Of course, the project used CEMEX building products. “The sight of so many active CEMEX cement trucks was awesome to many of the executives who rarely have the opportunity to see their products in action,” says Extraordinary Events founder Andrea Michaels, “much less personally put to use in the field.”
In a touching display, all CEMEX executives brought books cherished in their own childhoods to supply the new library. “At the end of the day, the executives had figuratively and literally influenced, if not entirely changed, the lives and education of more than 600 children and their families as they experienced first-hand the core business of CEMEX,” Michaels says. “It was a lesson in how important their product was. Plus, they learned a valuable team-building lesson as they worked with one another across culture and language barriers to achieve a common goal while changing the lives of an entire community.”
PAY TO PLAY
Of course, social events have long been a great way to raise funds for worthy causes. But in May, a group of 13 prominent businessmen in Calgary, Alberta, joined together to turn their own 50th birthday parties into one big benefit bash. Organizers of the “You Ain't Seen Nothin' Yet” party never pleaded for sponsorships, and even said that admittance to the event was free. Yet the event pulled in just over $3 million (Canadian) and netted 80 percent of that, all donated to the fight against prostate cancer.
The 13 “birthday boys” sent family, friends and business contacts invitations to the “free” party but asked for financial support before the event and added that “meaningful” donations were expected at the door — a sly move that brought in another $585,000 that night. Although each birthday boy had a limit on the number of guests he could invite, buzz about the upcoming party led people not invited to ask if they could purchase tickets.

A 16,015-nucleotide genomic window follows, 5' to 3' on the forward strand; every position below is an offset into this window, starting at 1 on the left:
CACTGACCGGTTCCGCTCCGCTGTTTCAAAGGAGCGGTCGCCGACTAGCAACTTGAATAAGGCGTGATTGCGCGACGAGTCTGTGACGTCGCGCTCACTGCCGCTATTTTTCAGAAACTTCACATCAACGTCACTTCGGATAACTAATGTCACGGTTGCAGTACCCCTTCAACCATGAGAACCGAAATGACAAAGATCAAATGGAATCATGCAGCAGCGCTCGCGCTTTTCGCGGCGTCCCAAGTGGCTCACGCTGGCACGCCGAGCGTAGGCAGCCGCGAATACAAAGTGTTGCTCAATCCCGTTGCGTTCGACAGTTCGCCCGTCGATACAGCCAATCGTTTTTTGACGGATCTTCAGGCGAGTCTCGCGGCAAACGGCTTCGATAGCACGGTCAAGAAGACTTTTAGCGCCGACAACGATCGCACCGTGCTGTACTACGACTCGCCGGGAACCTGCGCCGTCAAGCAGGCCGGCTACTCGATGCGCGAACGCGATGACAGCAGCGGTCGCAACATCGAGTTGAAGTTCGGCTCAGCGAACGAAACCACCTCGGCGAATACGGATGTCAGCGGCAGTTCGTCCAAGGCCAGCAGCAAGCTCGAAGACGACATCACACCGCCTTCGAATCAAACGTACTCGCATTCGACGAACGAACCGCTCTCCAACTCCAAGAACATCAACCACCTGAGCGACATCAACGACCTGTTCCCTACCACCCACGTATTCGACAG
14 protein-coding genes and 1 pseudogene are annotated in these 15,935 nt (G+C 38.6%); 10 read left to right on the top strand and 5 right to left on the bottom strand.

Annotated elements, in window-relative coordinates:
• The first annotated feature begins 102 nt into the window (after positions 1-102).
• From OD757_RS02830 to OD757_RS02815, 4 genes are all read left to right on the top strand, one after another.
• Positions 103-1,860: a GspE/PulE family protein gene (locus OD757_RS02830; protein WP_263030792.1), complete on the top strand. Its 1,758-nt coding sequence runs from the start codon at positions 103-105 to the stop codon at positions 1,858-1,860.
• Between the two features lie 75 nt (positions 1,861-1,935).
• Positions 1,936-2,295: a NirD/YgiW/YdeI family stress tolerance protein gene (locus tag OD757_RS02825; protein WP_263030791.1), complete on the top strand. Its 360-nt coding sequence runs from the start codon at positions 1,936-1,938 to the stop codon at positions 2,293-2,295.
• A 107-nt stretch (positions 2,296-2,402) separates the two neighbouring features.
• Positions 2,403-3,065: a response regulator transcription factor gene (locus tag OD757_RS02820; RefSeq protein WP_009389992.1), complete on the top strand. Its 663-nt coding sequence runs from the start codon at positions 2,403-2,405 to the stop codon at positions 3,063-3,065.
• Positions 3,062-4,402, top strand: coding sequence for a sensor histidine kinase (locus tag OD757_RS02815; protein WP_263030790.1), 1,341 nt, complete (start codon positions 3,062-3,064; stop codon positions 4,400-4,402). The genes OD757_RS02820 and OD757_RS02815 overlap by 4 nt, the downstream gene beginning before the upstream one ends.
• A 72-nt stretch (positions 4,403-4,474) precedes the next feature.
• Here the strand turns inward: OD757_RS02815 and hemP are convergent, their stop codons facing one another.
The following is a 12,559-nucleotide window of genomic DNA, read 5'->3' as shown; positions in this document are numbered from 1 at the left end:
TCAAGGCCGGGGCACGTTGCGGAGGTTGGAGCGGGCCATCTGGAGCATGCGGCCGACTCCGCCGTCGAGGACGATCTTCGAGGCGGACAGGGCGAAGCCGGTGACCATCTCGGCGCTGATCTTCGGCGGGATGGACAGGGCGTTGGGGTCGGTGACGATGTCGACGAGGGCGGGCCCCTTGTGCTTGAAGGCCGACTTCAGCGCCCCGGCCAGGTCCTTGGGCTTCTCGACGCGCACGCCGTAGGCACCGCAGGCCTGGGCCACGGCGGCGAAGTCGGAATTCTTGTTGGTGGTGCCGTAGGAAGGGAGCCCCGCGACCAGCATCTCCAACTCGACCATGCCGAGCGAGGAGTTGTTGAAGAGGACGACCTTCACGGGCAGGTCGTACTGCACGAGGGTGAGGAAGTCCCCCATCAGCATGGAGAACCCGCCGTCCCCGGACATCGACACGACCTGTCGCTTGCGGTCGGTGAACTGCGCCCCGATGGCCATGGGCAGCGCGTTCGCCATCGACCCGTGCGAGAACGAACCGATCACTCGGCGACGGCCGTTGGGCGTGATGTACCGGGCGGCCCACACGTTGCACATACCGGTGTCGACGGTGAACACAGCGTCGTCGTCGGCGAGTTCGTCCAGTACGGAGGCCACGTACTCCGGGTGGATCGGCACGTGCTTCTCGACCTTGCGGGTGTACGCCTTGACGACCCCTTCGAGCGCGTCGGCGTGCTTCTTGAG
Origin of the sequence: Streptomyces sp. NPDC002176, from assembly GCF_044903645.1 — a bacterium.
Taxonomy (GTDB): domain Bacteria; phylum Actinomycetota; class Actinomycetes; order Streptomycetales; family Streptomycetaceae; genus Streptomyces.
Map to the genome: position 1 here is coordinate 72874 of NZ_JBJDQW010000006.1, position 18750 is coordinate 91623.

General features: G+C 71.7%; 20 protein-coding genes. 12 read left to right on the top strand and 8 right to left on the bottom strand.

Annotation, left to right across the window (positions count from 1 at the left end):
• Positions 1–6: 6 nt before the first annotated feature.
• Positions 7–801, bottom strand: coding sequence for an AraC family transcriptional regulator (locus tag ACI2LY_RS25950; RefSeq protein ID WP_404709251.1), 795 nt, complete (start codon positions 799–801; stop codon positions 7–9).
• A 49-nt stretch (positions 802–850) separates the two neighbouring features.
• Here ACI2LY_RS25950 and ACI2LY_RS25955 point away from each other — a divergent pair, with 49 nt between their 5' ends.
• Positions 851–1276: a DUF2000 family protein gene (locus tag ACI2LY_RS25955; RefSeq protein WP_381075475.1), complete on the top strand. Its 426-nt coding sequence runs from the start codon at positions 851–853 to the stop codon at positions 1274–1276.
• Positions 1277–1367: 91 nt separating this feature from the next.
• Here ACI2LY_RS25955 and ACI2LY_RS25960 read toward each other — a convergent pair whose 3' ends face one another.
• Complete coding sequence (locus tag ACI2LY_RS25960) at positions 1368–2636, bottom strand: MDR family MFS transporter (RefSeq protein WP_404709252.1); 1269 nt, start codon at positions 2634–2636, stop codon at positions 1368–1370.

The night of the party, produced by Calgary's E=MC2 Event Management, 1,550 guests were treated to time-travel back through the 1950s, '60s and '70s — formative years of the birthday boys. Guests were invited to dress in period clothes; for the fashion-challenged, the party even had its own Web site offering style tips.
The event started in the lobby of Calgary's Jubilee Auditorium — the only venue in the city big enough — decked out in 1950s decor including diner facades, roller-skating girls and James Dean wannabes. After hors d'oeuvre, the auditorium opened for the show, which offered a mix of comedy and '60s headliners such as Peter Noone of Herman's Hermits and Burton Cummings of the Guess Who. In a poignant moment, one of the birthday boys took the stage to relate his own experience with prostate cancer and ask for help in the battle against the disease. After the performances, guests returned to the auditorium to find it flipped to a chic, “Asian fusion” theme.
The audience was so moved that contributions came in even after the party was over.
E=MC2 Event Management